Shake Yr Funky Fulbright

Tonight’s Beat Research appearance by Canyon Cody and his Gnawledgable cohorts gives me a nice opportunity to lavish some overdue praise.

I first met Canyon not via internets but thru my brother, a classmate and friend of Canyon’s at Boston College. My bro suspected we’d have a lot to talk about, and he was right. It’s been a real pleasure to conversate with Canyon over the last several years — not least because he sometimes sends actual letters, awesome layered objects which, in their pretty palimpsests, embody a zine-inspired, material-culture-meets-remix-culture-in-a-dark-corner-of-the-library aesthetic.

letter from canyon

His projects take similar shapes (right down to customized, zine-like design). Most notably to date, back in 2008, Canyon received a Fulbright grant to support an ambitious attempt to represent / reanimate the past & present of Granada, Spain, using open-sourcey hip-hop collaboration as the form and method of his investigation. (You can guess why this sort of serious — but inherently playful — beat research would resonate with me.) Produced in partnership with talented beatsmith (and MC) Gnotes, and some sixteen other musicians based in Granada, the culmination of the work — if always in-progress (see here for stems, and here for remixes) — is a collection of songs called Granada Doaba, which continues to take shape as an album with hyperlinked, multimedia footnotes.

Canyon’s ethical and imaginative engagement with the musical signs and social history of a particular (but thickly networked) place strikes me as exemplary of what I’d like to think of as a certain sort of applied ethnomusicology, but it’s a form generally unrecognized by the gatekeepers of official ethnodom. To wit, here’s a quotation from one of ethnomusicology’s towering (and still looming) figures, Alan Merriam, from an email Canyon once sent to me, as it happens:

Ethnomusicology is not creative in the same sense that the artist is creative; it does not seek to communicate emotion or feeling, but rather knowledge.

I’m sure it’s clear that I profoundly disagree, but I’m not exactly in the mainstream either (nor am I seeking to position the field for Cold War-era funding, in Merriam’s defense). I see this as an enduring bias in my “discipline,” a myopia even. And obviously, I try to put alternative ideas into practice. Frankly, given the present academic market (in humanities/music) I’m not sure a PhD is the best bet for folks like Canyon, and I’ve had some fun quibbles with him over the years, telling him he shouldn’t describe himself as an “ethnomusicologist” — in part because he hasn’t really paid his dues like that, but mainly because I’m not sure it serves him so well, or best describes what he does. At any rate, it brings me no little pleasure — and lots of hope — that people like Canyon are finding funding for projects like this. (E.g., lots of Fulbright love for my peoples this spring: shouts to Tally and Greg!)


Elsewhere Canyon describes Granada Doaba as “an academic experiment in instrumental hip-hop rooted in flamenco and Middle Eastern music.” That works as well for me as anything, and while I don’t want to downplay the degree to which it’s rooted in a rigorous attempt to understand Granada’s cultural and social history, the sound of the results are anything but “academic.” In the end, I hear Canyon’s approach as more rooted in hip-hop than ethnomusicology, and that’s probably for the best. At least with regard to listenability.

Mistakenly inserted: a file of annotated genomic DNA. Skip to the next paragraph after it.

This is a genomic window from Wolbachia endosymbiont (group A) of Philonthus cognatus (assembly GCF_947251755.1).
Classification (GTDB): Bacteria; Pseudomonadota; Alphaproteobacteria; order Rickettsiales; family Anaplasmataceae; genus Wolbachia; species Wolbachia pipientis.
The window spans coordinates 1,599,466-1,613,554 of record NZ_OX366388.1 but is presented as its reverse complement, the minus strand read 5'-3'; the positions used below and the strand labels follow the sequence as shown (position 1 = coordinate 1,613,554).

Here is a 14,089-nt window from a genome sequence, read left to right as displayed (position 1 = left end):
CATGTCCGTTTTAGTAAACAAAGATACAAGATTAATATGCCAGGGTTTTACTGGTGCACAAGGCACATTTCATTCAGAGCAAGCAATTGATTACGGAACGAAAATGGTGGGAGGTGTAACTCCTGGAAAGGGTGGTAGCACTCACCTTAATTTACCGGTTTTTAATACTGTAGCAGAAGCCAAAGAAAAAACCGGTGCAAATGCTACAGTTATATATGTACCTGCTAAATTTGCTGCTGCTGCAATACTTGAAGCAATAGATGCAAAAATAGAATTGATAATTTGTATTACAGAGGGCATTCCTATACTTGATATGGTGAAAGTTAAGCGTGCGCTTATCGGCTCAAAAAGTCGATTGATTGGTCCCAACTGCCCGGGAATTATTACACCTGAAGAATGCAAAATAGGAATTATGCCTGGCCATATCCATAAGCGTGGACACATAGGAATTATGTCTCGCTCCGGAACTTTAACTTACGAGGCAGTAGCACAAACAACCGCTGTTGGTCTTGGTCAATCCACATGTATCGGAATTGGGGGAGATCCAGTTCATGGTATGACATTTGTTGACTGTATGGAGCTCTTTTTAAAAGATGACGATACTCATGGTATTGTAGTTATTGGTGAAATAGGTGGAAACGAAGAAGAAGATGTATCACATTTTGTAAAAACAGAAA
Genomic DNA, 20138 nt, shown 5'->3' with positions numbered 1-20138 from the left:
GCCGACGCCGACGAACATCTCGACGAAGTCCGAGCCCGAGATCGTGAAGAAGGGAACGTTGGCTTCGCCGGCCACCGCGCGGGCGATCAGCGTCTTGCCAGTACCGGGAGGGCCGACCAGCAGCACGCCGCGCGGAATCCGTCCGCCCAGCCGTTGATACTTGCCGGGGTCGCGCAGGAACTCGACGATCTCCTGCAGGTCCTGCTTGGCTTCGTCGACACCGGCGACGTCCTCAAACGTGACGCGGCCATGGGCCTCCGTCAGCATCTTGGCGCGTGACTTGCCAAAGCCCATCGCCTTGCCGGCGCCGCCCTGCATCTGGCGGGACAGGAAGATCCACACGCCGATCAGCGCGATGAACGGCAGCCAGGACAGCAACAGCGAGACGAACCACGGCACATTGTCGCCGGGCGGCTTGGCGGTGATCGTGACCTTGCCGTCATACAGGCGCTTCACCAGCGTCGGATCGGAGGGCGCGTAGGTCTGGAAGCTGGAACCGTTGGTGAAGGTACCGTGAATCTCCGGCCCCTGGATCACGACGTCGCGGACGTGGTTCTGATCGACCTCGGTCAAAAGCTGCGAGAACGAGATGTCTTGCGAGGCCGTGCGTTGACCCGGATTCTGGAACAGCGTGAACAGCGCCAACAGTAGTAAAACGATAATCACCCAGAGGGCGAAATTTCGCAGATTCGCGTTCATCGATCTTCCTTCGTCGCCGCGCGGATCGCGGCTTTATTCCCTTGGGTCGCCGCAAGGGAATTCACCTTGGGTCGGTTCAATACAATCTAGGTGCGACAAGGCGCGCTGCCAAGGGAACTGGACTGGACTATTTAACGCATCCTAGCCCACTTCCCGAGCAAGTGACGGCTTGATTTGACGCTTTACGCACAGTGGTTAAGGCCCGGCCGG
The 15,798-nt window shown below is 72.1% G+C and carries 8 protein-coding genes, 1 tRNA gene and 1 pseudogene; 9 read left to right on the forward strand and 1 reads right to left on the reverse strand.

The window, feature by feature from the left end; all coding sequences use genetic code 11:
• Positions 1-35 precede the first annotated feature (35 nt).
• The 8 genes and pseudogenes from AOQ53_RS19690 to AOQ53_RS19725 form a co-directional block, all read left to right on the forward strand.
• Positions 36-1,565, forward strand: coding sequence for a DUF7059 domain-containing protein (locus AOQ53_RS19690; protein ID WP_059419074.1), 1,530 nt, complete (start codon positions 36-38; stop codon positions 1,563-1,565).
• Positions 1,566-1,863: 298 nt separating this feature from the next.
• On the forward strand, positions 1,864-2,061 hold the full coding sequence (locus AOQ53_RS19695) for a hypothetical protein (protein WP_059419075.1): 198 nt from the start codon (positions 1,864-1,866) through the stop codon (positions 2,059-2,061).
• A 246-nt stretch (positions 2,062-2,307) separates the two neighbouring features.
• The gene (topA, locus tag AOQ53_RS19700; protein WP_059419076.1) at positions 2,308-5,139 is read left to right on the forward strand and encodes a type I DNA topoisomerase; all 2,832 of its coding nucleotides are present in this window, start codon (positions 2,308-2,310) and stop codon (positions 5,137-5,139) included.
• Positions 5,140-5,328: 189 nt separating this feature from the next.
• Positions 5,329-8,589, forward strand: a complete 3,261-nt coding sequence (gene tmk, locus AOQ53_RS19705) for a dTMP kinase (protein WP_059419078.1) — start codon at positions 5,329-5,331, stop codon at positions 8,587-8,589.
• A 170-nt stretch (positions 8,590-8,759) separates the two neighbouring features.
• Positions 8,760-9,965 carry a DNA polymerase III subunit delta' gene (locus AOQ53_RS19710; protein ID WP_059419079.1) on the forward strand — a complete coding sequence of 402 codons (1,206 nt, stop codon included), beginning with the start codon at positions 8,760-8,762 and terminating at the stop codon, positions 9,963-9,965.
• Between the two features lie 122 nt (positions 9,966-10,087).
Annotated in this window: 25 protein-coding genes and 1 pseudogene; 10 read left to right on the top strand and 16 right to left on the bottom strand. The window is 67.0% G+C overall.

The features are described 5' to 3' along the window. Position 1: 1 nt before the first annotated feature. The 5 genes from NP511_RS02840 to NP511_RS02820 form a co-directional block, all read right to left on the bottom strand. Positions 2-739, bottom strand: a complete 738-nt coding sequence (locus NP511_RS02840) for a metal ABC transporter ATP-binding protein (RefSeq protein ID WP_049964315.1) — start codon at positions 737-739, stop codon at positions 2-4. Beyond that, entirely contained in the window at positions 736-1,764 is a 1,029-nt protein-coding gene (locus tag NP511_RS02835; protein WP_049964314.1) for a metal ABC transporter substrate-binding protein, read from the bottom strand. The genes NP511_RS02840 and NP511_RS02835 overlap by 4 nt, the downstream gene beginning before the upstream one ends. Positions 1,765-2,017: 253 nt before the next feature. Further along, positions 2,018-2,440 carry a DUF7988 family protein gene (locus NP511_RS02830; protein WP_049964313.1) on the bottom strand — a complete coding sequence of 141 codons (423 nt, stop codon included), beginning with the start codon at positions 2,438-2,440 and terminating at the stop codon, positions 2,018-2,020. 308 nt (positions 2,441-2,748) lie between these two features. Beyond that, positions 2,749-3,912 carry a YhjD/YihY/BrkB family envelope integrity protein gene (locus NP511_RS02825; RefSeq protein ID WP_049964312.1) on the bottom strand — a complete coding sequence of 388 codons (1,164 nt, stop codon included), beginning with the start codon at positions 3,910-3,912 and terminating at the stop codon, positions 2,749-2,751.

If it’s a question of audience, I hope that Canyon and crew have found — and continue to find — the right ears. Dogwhistling through the din, Canyon’s poetics, so steeped in bloglandic, mirrors the playful blurring so central to creativity (and anathema to academia) as it enjoys a poetic license — dare I say a soul? — absent from so much academic work on music:

We wanted to make music that celebrated the convivencia of Al-Andalus. Spain’s Fulbright committee and the US Senate thought it not such a bad idea; they even offered to fund our experiment for 9 months. We built a simple studio and invited everyone in Granada to contribute their voices. We conducted our research with storytellers and learned how to listen from instrument makers. We borrowed ideas with library cards, gnawing on thoughts slow-cooked. We file-shared memories retold from grandparents, spinning creation myths in a cipher of youth. We dug for fossils at pawnshops, where we found hungry lectures on the cheap. … In practice we found diversity in contrast to be our greatest strength. We danced a lot in Granada.

It’s got an even better ring on paper, syneasthetically speaking —

history is ours!
canyon assumed, correctly, that i’d like a copy with an MPC in it

Now, like any good hip-hop/ologist worth his salt (and pepa), Canyon keeps it moving, so there’s no telling what he’ll share with us in Cambridge this evening. With so many musicians involved, it promises to be lively. But I’d be downright remiss if in telling you about tonight, I didn’t finally give Granada Doaba the serious shine it deserves. So I hope I’ve finally acquitted myself on that count. (Next up lol: the two-year-old draft post bigging up Martin’s Margins Music!)

If you haven’t already, go download it — and find some time to gnaw on the extended entries for each track (try the amazing story of “El Manisero de Potemkin” for starts, especially if you dig the sort of wild genealogical posts that chiefs like Boima been putting up).

& if you’re in town tonight, come on thru and check El Canyonazo.

No predictions, but it might sound a little something like this:

Wild Jack Salt by DJ Canyon